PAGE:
Bivalve shellfish contamination closures in BC
Harvesting and eating BC bivalve shellfish is a time-honoured tradition, but it must be done safely. It is both illegal and unsafe to harvest shellfish from a closed area. Eating contaminated shellfish can make you very sick and can even be life-threatening.
Bivalve shellfish have 2 hinged shells and include clams, oysters, scallops, mussels and more. They are highly sensitive to the water quality of their marine environment. Because they feed by filtering microscopic organisms from the water, harmful bacteria, viruses and marine biotoxins from their surroundings can build up in their tissues and make the people who eat them sick.
Contaminated shellfish do not necessarily smell, taste or look different than uncontaminated shellfish, and cooking shellfish does not destroy all biotoxins.
Harvesting closures change often throughout the year for conservation or public health reasons. This means that you must check to see if the species and area you wish to harvest in is legally open for harvesting, every time you head out to fish.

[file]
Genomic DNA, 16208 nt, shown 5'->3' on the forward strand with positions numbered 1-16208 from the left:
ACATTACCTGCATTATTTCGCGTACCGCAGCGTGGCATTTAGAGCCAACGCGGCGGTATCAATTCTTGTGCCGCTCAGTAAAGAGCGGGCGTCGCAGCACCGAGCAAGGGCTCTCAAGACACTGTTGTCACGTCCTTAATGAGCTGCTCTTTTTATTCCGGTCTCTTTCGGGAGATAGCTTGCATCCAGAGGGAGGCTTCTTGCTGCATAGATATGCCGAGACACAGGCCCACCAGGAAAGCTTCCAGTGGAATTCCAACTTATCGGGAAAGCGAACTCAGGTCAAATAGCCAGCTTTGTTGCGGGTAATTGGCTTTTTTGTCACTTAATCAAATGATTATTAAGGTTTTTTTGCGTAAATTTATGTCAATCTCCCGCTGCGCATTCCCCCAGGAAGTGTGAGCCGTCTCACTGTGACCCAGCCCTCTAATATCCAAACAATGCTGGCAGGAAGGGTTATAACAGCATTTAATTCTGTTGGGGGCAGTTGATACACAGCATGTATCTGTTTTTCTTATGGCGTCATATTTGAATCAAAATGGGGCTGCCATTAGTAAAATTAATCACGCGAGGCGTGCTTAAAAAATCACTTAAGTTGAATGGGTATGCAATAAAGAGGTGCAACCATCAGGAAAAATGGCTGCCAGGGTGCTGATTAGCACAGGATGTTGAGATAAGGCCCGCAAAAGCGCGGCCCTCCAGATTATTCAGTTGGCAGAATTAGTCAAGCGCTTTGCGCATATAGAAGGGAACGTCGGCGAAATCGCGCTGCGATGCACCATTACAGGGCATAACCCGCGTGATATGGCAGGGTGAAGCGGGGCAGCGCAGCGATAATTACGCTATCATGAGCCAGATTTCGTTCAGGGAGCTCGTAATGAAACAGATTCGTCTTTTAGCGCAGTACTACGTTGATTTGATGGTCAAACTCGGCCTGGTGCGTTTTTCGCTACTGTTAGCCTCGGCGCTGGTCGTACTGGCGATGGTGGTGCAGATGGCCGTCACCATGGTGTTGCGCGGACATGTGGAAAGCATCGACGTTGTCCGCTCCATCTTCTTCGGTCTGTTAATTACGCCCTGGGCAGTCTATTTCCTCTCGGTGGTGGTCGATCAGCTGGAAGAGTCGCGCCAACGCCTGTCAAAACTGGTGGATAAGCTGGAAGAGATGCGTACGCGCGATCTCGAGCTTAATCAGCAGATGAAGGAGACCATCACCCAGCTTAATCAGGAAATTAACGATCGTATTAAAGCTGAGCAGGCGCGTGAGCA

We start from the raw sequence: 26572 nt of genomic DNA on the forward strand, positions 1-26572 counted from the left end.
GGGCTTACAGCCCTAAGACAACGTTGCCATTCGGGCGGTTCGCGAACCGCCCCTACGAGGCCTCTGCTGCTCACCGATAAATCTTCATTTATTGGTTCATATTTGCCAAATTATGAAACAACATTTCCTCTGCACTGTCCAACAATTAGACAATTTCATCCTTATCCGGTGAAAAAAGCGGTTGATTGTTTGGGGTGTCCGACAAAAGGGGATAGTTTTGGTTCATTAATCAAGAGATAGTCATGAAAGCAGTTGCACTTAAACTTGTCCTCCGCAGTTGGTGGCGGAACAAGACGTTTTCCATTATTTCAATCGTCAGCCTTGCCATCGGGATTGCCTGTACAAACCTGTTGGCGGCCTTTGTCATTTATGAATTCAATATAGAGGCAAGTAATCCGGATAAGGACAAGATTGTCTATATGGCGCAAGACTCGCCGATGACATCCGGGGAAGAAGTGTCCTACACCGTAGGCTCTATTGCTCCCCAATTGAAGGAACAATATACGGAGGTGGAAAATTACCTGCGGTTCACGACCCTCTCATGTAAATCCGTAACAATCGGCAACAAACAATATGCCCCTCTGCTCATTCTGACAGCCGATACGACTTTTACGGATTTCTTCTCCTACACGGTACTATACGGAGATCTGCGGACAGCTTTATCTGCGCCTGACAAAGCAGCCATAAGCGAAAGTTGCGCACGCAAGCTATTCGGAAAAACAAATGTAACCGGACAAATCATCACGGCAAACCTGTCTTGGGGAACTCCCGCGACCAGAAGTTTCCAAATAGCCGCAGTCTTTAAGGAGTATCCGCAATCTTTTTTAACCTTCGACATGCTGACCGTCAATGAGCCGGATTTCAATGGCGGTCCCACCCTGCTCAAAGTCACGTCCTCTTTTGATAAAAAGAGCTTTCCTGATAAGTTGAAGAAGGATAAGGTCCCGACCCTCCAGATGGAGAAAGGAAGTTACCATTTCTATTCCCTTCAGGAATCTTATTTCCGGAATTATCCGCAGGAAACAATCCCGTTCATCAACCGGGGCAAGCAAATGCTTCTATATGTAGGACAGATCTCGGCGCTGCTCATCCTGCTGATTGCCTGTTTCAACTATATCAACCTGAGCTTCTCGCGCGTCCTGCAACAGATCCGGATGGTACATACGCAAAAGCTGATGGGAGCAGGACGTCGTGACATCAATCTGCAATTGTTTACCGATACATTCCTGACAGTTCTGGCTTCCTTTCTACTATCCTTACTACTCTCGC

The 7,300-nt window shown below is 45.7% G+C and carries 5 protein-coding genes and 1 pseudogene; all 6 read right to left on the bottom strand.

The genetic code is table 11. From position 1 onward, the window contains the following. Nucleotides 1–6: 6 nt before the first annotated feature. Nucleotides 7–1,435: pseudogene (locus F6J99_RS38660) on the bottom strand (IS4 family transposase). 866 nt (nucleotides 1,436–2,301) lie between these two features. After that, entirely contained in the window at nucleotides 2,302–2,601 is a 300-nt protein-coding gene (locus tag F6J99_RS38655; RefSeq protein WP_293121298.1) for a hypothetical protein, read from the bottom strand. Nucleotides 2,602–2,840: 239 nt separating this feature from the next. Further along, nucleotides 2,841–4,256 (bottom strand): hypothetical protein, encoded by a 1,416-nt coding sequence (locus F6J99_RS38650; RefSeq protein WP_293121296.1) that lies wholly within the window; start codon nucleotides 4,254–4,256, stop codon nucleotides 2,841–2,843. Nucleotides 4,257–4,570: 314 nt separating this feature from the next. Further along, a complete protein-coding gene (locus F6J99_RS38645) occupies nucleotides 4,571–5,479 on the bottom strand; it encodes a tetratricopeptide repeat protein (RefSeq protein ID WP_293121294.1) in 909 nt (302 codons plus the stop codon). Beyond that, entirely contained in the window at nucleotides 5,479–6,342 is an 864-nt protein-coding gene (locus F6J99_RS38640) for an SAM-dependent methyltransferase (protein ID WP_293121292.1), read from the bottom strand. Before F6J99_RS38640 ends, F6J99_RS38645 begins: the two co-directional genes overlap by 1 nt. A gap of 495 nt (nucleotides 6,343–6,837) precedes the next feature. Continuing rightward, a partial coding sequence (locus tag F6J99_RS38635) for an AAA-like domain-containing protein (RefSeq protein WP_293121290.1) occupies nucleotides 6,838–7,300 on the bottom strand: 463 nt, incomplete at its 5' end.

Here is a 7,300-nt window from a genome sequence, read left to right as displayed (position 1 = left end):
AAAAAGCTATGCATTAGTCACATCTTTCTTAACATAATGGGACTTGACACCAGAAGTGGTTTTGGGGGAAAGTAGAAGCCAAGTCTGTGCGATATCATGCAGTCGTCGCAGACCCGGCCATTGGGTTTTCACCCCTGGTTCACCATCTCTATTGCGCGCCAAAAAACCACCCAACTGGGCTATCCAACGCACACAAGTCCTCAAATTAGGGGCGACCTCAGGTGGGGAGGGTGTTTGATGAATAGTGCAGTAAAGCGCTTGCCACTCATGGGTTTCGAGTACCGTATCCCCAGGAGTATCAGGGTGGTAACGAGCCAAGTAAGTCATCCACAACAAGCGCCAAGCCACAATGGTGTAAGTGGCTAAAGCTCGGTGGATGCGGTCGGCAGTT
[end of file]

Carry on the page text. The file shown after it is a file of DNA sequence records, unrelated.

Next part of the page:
Where are you planning to harvest?
Click on the links in the table below for the area you are planning to harvest or our real-time bivalve shellfish safety harvesting map to ensure that it's safe to harvest.
If you are harvesting for recreational purposes, remember to check the current sport fishing regulations to make sure that it is not only safe, but legal to harvest in that area.
- Realtime bivalve shellfish safety harvesting map
- Information about recreational shellfish harvesting in BC
- Shellfish harvesting safety information
- Planned bivalve shellfish harvesting closures
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